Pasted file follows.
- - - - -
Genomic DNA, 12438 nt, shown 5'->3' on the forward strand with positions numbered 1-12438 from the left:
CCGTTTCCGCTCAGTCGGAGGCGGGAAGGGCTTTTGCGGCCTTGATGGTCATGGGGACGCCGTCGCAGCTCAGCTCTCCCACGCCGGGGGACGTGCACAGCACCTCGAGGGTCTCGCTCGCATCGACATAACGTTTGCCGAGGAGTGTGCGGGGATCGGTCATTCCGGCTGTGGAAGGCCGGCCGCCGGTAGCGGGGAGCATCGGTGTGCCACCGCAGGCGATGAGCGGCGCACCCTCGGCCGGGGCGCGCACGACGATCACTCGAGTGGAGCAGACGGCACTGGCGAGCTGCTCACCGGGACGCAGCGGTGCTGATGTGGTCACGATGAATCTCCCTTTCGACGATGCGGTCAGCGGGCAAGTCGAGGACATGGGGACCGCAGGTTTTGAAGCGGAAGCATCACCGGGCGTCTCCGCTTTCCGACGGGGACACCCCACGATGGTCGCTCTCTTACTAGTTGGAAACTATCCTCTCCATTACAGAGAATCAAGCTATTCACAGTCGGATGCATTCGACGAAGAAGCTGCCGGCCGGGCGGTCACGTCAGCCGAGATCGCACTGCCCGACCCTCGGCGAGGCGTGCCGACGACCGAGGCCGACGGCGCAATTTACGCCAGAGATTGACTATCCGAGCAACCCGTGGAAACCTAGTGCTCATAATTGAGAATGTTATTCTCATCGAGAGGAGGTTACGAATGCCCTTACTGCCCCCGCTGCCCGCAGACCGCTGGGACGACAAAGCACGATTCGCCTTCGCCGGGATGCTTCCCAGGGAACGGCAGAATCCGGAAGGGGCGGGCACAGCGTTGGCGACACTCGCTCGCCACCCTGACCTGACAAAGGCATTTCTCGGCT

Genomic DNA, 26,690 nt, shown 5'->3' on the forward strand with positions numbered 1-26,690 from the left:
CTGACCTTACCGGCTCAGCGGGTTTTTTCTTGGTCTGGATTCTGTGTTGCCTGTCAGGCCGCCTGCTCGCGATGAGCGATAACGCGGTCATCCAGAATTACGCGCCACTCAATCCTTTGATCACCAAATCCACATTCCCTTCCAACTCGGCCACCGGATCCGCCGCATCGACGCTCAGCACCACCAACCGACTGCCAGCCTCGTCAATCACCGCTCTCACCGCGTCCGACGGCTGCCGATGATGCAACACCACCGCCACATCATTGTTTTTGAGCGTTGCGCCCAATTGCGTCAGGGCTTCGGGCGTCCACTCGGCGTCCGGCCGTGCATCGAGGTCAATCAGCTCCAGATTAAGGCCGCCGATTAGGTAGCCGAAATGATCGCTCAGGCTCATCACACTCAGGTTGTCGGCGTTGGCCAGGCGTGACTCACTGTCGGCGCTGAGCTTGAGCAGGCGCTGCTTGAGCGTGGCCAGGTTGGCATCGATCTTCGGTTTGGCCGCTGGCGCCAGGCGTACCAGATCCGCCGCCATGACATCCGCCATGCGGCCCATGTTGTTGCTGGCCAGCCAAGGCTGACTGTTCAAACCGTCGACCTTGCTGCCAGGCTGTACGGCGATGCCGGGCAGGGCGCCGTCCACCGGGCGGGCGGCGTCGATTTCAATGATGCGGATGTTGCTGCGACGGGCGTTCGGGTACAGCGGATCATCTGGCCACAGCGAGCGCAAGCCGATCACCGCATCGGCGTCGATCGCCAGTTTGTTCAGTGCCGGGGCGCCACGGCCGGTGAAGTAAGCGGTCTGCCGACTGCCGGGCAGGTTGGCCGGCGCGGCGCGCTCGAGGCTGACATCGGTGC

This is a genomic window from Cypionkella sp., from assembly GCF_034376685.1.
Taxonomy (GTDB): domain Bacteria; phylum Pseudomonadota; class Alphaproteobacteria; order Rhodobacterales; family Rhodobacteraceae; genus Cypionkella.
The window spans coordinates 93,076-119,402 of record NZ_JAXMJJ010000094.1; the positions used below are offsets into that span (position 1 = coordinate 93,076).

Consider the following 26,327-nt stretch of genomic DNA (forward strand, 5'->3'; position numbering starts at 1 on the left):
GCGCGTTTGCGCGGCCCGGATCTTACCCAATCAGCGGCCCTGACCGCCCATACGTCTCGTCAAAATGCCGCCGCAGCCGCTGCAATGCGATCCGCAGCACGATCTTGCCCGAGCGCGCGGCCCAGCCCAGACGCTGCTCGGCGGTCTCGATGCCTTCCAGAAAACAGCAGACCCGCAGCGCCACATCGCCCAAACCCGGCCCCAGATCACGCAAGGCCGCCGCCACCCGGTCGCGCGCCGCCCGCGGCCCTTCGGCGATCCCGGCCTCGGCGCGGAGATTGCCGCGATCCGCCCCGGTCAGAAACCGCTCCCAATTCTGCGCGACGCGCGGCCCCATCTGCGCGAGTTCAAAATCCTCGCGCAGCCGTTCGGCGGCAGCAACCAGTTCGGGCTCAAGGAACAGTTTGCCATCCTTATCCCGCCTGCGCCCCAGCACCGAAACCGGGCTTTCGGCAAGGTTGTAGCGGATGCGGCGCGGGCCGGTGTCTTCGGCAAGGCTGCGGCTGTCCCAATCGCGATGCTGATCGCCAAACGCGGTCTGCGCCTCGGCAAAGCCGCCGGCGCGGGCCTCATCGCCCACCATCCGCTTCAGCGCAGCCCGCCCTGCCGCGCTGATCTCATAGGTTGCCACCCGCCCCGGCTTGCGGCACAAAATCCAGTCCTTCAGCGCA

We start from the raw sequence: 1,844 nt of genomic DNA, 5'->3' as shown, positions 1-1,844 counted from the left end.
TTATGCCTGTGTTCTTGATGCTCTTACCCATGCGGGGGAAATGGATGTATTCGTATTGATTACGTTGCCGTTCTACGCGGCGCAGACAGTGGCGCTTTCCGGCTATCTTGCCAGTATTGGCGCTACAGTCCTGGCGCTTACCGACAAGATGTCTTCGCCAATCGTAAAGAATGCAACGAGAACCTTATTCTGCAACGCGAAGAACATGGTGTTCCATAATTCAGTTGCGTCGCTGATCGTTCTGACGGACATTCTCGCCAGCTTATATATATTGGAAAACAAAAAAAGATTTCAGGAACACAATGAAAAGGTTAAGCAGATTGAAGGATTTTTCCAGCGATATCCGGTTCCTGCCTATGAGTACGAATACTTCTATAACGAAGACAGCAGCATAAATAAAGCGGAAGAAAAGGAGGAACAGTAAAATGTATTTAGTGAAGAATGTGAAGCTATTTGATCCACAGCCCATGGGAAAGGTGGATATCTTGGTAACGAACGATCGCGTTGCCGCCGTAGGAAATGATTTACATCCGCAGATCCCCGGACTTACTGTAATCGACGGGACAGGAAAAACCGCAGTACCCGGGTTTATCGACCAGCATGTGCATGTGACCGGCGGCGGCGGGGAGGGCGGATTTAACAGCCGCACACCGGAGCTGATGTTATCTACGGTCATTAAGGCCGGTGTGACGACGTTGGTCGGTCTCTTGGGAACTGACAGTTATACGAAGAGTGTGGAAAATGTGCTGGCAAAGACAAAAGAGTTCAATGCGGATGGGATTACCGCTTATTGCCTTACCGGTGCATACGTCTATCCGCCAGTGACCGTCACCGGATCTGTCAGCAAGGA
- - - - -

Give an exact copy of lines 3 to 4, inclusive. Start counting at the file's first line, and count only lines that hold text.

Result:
Genomic DNA, 26,690 nt, shown 5'->3' on the forward strand with positions numbered 1-26,690 from the left:
CTGACCTTACCGGCTCAGCGGGTTTTTTCTTGGTCTGGATTCTGTGTTGCCTGTCAGGCCGCCTGCTCGCGATGAGCGATAACGCGGTCATCCAGAATTACGCGCCACTCAATCCTTTGATCACCAAATCCACATTCCCTTCCAACTCGGCCACCGGATCCGCCGCATCGACGCTCAGCACCACCAACCGACTGCCAGCCTCGTCAATCACCGCTCTCACCGCGTCCGACGGCTGCCGATGATGCAACACCACCGCCACATCATTGTTTTTGAGCGTTGCGCCCAATTGCGTCAGGGCTTCGGGCGTCCACTCGGCGTCCGGCCGTGCATCGAGGTCAATCAGCTCCAGATTAAGGCCGCCGATTAGGTAGCCGAAATGATCGCTCAGGCTCATCACACTCAGGTTGTCGGCGTTGGCCAGGCGTGACTCACTGTCGGCGCTGAGCTTGAGCAGGCGCTGCTTGAGCGTGGCCAGGTTGGCATCGATCTTCGGTTTGGCCGCTGGCGCCAGGCGTACCAGATCCGCCGCCATGACATCCGCCATGCGGCCCATGTTGTTGCTGGCCAGCCAAGGCTGACTGTTCAAACCGTCGACCTTGCTGCCAGGCTGTACGGCGATGCCGGGCAGGGCGCCGTCCACCGGGCGGGCGGCGTCGATTTCAATGATGCGGATGTTGCTGCGACGGGCGTTCGGGTACAGCGGATCATCTGGCCACAGCGAGCGCAAGCCGATCACCGCATCGGCGTCGATCGCCAGTTTGTTCAGTGCCGGGGCGCCACGGCCGGTGAAGTAAGCGGTCTGCCGACTGCCGGGCAGGTTGGCCGGCGCGGCGCGCTCGAGGCTGACATCGGTGC